While this might sound like an improvement, there is a big bottleneck to this kind of approach.

These hand-coded systems can neither learn from past experiences nor integrate new pieces of information into the process to refine the effectiveness of the system.

And what’s the impact of this?

It means often these systems come up with a lot of false positives, that is to say, defects that are not actual defects. So a human worker is required to manually check and verify every false positive before making a conclusion.

Now, by incorporating artificial intelligence into the process, we can now have a smarter defect detection system that frees the human from the repetitive work of manual verification.

Machine learning and artificial intelligence are used to build these defect detection systems and power them with self-learning capabilities. This is already being seen in industries like self-driving car production.

So manufacturers can then save tons of hours required for quality control by simply reducing false positives.

3. Human-Robot Collaboration

The use of artificial intelligence in the manufacturing sector will replace humans and render them jobless…

Such jittery statements have led to pessimistic feelings among many about whether AI will do more harm than good to the general public. It has led to serious discussions around AI and Ethics. And while the first part is true, that AI will replace some manual jobs, the second part is not entirely correct.


Well, because while more jobs are being taken over by robots, workers are being trained for more advanced positions like in product design and equipment maintenance.

In most manufacturing settings, collaborative robots working alongside human workers are now being deployed as an extra set of hands. That’s why there has been an increased demand for data scientists skilled in AI applications.

Now let’s differentiate between collaborative robots and the common autonomous robots.

Autonomous robots that are programmed to perform one specific task, have existed for centuries but collaborative robots are now taking this a step further by being able to perform multiple tasks.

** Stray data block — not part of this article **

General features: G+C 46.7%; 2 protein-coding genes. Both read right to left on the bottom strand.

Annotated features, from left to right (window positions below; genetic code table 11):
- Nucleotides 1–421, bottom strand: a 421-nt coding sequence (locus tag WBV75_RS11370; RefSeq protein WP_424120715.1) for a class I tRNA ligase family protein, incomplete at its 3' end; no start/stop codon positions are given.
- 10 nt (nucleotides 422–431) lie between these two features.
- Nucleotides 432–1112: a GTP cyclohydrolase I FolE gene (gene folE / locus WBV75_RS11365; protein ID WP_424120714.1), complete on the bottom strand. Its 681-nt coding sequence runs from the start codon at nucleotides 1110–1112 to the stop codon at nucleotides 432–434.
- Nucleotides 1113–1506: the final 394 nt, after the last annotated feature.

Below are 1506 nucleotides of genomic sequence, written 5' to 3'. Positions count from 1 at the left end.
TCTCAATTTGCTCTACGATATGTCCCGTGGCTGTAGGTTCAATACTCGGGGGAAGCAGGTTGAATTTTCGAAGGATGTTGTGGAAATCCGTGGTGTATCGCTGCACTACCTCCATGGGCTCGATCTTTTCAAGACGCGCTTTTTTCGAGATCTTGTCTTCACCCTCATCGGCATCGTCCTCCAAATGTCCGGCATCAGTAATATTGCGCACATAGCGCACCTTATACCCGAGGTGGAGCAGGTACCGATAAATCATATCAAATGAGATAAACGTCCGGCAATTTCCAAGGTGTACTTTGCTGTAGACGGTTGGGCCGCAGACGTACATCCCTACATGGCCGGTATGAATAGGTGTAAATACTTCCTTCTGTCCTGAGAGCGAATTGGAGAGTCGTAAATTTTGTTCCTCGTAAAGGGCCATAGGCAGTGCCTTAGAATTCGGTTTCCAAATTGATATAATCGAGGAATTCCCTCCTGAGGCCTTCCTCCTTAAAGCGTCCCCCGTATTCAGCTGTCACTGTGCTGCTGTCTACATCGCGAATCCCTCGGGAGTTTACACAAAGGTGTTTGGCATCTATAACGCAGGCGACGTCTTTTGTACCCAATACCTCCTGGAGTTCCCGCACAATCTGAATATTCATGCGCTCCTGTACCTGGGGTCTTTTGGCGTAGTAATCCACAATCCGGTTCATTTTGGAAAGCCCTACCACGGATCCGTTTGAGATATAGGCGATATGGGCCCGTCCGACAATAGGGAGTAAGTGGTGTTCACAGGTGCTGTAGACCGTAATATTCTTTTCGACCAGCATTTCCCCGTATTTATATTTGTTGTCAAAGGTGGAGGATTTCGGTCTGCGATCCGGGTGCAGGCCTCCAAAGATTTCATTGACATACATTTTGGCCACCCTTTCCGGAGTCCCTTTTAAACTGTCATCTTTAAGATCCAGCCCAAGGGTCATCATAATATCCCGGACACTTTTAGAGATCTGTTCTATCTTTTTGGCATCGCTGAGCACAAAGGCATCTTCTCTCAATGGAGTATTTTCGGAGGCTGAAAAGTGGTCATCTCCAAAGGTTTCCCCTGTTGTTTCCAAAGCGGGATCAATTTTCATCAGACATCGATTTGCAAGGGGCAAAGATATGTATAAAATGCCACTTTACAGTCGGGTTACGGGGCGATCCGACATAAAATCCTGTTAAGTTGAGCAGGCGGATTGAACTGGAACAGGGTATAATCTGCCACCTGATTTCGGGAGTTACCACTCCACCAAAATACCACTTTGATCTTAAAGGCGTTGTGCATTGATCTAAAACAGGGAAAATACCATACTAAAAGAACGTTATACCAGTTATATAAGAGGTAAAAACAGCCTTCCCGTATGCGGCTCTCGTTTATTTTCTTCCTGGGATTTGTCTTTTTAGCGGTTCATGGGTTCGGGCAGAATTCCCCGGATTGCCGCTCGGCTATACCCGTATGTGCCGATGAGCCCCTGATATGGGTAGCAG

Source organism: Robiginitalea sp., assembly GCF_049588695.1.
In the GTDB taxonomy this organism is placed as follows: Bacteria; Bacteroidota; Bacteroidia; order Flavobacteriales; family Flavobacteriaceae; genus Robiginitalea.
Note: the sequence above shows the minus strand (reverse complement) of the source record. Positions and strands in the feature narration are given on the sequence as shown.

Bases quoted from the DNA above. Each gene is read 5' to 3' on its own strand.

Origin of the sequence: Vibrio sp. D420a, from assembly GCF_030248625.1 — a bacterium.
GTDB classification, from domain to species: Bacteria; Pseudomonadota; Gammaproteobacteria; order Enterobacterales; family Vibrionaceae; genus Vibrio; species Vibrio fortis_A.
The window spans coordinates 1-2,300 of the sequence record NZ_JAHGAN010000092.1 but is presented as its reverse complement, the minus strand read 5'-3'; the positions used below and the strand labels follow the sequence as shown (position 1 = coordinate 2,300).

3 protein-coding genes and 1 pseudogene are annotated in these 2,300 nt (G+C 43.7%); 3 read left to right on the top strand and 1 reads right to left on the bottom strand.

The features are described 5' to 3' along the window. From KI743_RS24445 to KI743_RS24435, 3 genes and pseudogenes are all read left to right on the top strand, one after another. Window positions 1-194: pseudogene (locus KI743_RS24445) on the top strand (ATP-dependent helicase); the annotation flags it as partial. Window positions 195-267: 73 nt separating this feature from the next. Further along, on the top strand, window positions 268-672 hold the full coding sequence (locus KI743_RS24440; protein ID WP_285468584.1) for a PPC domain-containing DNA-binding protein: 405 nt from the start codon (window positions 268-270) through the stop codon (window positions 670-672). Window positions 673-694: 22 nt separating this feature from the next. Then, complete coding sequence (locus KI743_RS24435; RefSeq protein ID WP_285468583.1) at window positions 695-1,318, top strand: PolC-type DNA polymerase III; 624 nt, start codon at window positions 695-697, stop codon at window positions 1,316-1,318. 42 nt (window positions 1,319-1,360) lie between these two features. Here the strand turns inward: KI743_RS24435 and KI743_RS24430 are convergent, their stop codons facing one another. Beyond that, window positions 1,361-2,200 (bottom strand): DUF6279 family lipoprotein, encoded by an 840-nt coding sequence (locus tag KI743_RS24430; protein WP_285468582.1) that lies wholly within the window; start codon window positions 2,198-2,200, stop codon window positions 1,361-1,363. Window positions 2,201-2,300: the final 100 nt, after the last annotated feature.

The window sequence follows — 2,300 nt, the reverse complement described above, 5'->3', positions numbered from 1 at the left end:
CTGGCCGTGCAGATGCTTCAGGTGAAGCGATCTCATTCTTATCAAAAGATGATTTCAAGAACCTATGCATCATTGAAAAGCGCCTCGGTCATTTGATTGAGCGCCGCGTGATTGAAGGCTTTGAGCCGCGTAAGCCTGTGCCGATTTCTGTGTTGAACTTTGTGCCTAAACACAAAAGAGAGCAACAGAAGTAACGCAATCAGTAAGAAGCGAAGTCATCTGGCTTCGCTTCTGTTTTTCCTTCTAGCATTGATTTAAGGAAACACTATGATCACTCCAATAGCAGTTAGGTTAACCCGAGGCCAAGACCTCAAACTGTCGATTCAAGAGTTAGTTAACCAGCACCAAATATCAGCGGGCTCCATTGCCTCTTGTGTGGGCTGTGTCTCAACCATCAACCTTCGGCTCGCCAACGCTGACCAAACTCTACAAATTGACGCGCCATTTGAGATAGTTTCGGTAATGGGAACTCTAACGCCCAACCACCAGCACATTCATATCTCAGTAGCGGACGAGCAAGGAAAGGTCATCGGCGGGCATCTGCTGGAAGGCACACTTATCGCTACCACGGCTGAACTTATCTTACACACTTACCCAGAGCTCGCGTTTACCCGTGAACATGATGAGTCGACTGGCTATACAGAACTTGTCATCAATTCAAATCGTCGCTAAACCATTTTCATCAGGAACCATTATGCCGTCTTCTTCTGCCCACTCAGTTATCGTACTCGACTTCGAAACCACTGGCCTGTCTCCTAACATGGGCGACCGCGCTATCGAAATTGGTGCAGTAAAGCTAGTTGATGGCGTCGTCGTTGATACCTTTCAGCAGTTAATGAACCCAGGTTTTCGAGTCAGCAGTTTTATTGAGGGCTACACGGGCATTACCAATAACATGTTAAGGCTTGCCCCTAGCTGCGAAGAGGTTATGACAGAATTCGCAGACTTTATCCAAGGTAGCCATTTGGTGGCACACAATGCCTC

Cobots, which is an abbreviation for collaborative robots, can learn various tasks like detecting and avoiding obstacles. With this cognitive ability and spatial awareness, these robots can work collaboratively alongside humans.

For example, a Cobot can be put to work in an automotive factory assembly line where it lifts heavy car parts and then holds them in place as the human workers secure them.


Just like in the eCommerce sector, the manufacturing sector is not exempted from challenges that they often have to surmount to stay in business.

Every typical manufacturer is frequently presented with different challenges such as unexpected machinery or asset failure as well as defective product delivery…

Both of which threaten the survival of any small or big brand. News of a faulty brand can spread pretty quickly today, thanks to social media, and consumers can quickly gang up and move to a competitor in no time really.

However, by leveraging AI and machine learning technologies, manufacturers can now achieve greatness by:

  • improving operational efficiency, 
  • launching new products, 
  • customizing product designs and 
  • planning future financial actions.

In this article, we have looked at how AI is transforming manufacturing through powerful data science tools and technologies like Machine Learning, Deep Learning, and Computer Vision. 

What are some of the popular applications and uses of artificial intelligence in manufacturing that I didn’t mention in this list?

Please share your thoughts in the comments below.

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Paschal Okafor is NaijaTechGuide Team Lead. The article 3 Innovative Use Cases Of Artificial Intelligence In Manufacturing Today was written by NaijaTechGuide Team. The article was last modified: November 3rd, 2022